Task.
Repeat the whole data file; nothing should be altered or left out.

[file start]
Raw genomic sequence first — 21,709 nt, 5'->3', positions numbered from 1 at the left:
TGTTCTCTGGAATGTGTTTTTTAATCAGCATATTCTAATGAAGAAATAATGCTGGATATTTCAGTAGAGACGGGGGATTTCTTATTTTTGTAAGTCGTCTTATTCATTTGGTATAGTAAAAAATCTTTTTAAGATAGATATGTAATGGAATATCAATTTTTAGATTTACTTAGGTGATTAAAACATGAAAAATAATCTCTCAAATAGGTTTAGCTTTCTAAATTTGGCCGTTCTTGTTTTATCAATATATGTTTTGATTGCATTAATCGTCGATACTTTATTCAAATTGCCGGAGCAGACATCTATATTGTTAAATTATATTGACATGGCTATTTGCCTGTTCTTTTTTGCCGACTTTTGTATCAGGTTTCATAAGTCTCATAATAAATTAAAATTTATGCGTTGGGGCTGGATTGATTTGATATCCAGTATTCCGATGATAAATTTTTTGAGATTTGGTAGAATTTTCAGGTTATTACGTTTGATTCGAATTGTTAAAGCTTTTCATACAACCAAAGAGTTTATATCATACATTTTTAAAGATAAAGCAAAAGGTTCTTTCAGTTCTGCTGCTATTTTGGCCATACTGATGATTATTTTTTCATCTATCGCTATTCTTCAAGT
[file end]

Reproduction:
Raw genomic sequence first — 21,709 nt, 5'->3', positions numbered from 1 at the left:
TGTTCTCTGGAATGTGTTTTTTAATCAGCATATTCTAATGAAGAAATAATGCTGGATATTTCAGTAGAGACGGGGGATTTCTTATTTTTGTAAGTCGTCTTATTCATTTGGTATAGTAAAAAATCTTTTTAAGATAGATATGTAATGGAATATCAATTTTTAGATTTACTTAGGTGATTAAAACATGAAAAATAATCTCTCAAATAGGTTTAGCTTTCTAAATTTGGCCGTTCTTGTTTTATCAATATATGTTTTGATTGCATTAATCGTCGATACTTTATTCAAATTGCCGGAGCAGACATCTATATTGTTAAATTATATTGACATGGCTATTTGCCTGTTCTTTTTTGCCGACTTTTGTATCAGGTTTCATAAGTCTCATAATAAATTAAAATTTATGCGTTGGGGCTGGATTGATTTGATATCCAGTATTCCGATGATAAATTTTTTGAGATTTGGTAGAATTTTCAGGTTATTACGTTTGATTCGAATTGTTAAAGCTTTTCATACAACCAAAGAGTTTATATCATACATTTTTAAAGATAAAGCAAAAGGTTCTTTCAGTTCTGCTGCTATTTTGGCCATACTGATGATTATTTTTTCATCTATCGCTATTCTTCAAGT